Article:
The hottest ticket in Cannes this past weekend has been anything to do with “Winnie”, the forthcoming film about Winnie Mandela. The film’s Hollywood stars Jennifer Hudson and Terrence Howard were in town to promote it. So too were its South African director Darrell Roodt and producer Andre Pieterse. And in the whirl of cocktail receptions, parties and press conferences, I managed to secure one-on-one time with each of them for an exclusive sapeople interview. Whew. Fantastic.
The film will focus on the love story between Winnie and Nelson Mandela – and how Winnie’s enduring love helped free a man and liberate a nation.
I’ll be posting the interviews over the next couple of days (Cannes is really busy, hard to find time to write). As you’ll see – the interviews do cover the film’s largest controversies. Like how will the movie convince us that Winnie and Nelson were the biggest love story of all time when most South Africans consider her a reviled figure? And – the biggie for South Africans back home – why have the Canadian-South African production team cast an American star as Winnie instead of a South African?
Having spent a large part of my weekend in the company of Jennifer and Terrence, I can’t express enough how perfect these two stars are for the roles.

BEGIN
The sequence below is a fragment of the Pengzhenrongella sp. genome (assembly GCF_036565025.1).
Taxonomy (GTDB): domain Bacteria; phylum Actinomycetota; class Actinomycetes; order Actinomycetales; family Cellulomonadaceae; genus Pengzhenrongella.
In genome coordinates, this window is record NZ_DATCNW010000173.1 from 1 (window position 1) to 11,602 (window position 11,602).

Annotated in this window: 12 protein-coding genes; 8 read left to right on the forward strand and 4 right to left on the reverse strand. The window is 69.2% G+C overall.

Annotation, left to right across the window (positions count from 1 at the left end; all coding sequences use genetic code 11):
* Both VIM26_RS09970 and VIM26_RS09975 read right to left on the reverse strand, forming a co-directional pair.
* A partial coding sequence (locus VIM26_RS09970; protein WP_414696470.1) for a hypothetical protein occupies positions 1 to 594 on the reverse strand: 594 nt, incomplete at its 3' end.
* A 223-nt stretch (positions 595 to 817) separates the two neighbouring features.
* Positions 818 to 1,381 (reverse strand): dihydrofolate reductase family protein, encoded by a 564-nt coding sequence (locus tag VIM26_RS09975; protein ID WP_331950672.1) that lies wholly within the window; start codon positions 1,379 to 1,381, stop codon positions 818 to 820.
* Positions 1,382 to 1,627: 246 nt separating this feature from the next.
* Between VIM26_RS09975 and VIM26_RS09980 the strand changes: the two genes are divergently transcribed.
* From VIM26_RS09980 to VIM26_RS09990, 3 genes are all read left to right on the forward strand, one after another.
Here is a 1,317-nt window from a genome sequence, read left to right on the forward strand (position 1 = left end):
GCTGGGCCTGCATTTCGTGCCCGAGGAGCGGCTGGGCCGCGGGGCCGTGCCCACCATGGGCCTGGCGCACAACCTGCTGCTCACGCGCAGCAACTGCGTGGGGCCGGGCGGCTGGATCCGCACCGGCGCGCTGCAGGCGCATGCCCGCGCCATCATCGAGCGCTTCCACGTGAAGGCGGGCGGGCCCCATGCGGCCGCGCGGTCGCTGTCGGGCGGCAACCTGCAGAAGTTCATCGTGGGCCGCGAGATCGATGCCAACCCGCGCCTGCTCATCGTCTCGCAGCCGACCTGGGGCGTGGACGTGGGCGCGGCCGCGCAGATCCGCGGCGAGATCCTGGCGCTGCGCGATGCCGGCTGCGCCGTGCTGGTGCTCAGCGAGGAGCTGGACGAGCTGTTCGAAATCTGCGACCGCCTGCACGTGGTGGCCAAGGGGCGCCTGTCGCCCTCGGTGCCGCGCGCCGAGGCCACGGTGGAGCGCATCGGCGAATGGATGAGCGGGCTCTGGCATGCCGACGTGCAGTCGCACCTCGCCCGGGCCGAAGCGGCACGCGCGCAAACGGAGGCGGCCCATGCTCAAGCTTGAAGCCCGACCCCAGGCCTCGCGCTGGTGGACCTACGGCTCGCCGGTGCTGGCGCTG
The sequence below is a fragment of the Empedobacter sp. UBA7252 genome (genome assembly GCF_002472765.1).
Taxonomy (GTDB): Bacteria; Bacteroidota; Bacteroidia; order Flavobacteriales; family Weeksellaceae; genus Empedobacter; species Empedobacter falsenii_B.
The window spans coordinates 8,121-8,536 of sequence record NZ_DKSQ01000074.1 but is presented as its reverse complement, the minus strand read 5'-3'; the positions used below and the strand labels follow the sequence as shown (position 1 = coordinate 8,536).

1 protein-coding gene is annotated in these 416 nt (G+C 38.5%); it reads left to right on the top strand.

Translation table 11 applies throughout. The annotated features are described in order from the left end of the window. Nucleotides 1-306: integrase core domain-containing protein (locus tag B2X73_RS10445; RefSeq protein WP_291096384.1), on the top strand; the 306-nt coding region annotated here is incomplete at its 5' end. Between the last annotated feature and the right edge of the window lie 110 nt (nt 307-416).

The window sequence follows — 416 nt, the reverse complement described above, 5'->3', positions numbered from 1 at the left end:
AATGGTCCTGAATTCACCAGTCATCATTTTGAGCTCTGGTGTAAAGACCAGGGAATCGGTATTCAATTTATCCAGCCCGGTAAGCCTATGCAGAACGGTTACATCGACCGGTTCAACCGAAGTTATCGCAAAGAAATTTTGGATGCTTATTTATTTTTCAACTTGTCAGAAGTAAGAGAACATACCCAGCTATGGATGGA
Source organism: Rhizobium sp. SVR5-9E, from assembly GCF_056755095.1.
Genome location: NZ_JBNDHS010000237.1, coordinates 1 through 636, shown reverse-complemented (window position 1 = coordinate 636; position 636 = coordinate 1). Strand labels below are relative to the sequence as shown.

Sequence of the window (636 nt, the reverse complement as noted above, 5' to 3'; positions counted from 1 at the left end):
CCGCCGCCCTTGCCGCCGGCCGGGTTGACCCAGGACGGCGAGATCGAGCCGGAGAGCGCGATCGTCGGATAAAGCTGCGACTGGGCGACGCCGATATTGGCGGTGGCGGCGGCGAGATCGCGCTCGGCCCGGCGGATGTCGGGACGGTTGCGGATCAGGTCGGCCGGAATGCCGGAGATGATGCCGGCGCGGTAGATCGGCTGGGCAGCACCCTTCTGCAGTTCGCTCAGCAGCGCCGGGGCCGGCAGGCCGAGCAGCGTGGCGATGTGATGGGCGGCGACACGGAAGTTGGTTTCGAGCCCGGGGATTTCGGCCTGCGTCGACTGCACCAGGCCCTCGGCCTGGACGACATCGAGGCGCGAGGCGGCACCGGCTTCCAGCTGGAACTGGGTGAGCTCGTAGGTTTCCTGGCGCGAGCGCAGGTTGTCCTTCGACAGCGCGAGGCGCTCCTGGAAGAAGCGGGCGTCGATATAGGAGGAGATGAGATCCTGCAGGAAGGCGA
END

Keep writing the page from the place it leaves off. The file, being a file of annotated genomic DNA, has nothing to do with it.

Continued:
Jennifer has a similar sensibility and physicality to Winnie, and a larger-than-life magnetism that gets her noticed. She is also such a humble, beautiful person that you just know she is going to do her absolute best to honour South Africans and be the best Winnie we could get for the role.
With Terrence, there are moments when you forget you’re with an actor and believe you’re with a younger Nelson Mandela. He’s like a philosophical professor. He talks of the brotherhood of man. How we’re all connected. His father was a member of the Black Panthers. And he’s already got the accent nailed down. He cares so much its palpable.
And they’re both SO excited about spending time in South Africa and say they’ve already experienced some of the country’s “warm hospitality” – so I do hope that the press – who understandably need to sell newspapers and therefore love controversy – can somehow give them a break. Imagine if Americans had reacted in the same way when Charlize Theron “stole” American roles from their locals! That’s what acting’s about. Taking on different characters and different nationalities. And these are two world-class actors stepping in to these roles to help show a South African story to us and the world.
Filming begins on 31 May.